So I went. I stood on the threshold and even after all the expense for two tickets and other costs, I was still unsure of going in. I did it and sat down in my seat ready for the worst. Indeed, the very worst thing possible happened. I enjoyed it.

Having seen this play I would say that I am a lot like Laurence, I do not classify as non-verbal as I can speak, but I don’t find it easy doing so. Projecting my thoughts into the real world is hard. Often I cannot.

I didn’t feel anything on the subject of dehumanisation. I understand the idea, but I have never experienced it in the real world. It is not in my direct experience, so I didn’t really see how the Lawrence dehumanised me, so I didn’t feel angry.

The location is not ideal for an autistic person. There is no quiet waiting area, just a bar and outside. I wanted to try to explain how I am when in this kind of situation. When you struggle to communicate, trying to figure out what you are supposed to do is awkward. Thankfully, the staff at the Southwark Playhouse were helpful and understanding despite the communication barrier.

I do have some critique, once the play started properly, the music was too loud, the lighting effects were a bit disturbing. It started confusingly and I struggled to follow what people were saying. It would have been great to have a copy of the script to help follow.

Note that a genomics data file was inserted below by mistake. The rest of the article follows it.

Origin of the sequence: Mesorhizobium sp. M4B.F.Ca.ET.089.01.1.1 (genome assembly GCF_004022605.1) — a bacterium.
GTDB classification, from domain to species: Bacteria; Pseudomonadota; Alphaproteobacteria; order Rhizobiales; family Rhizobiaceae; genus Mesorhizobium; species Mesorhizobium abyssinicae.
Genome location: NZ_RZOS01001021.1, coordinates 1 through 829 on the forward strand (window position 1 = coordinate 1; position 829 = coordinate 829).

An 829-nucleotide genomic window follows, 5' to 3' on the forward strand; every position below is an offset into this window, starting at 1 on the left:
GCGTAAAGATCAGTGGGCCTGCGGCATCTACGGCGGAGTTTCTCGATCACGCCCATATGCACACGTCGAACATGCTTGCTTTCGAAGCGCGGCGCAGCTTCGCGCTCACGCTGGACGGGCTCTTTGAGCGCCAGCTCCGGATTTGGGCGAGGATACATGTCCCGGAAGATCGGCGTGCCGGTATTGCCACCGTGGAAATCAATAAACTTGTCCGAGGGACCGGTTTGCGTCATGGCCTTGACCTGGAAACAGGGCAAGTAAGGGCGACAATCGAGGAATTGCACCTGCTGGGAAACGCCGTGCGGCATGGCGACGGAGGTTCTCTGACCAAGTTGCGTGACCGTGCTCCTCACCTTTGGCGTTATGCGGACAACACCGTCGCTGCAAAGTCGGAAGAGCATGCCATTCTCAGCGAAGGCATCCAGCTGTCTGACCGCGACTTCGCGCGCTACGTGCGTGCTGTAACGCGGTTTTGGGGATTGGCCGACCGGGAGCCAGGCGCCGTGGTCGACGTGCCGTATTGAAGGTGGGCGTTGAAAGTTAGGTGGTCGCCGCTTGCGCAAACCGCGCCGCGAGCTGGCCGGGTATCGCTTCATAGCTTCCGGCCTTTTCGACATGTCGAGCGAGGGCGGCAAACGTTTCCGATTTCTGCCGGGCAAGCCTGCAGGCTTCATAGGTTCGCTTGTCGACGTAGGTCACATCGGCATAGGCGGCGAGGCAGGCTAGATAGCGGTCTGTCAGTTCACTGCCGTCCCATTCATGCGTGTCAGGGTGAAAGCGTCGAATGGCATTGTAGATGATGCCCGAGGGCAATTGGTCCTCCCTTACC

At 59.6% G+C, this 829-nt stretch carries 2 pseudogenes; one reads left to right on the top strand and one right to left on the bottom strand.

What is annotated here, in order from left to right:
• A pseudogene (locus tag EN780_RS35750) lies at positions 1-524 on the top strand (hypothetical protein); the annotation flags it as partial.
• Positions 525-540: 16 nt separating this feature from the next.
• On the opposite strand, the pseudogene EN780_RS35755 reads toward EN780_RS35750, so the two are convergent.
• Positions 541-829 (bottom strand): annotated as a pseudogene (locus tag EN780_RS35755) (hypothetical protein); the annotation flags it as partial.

Folding seats in a theatre

It got easier to understand as the play started being more a narrative. It was pretty tough going all the same. I thought that it was good that this play tried to address the issue that parents are more than just parents. Autistics are more than just autism. Carers are more than just carers.

I enjoyed the play. I think I wasn’t supposed to. Many of the people I like and respect are upset by it. They see ableism and dehumanisation. I saw other things, scary things, I heard too much noise and I related to Laurence in a way I rarely am I able to do with others.

My experience will not be your experience. My autistic presentation is not the same as any other autistics. The reality is we all make up our own minds.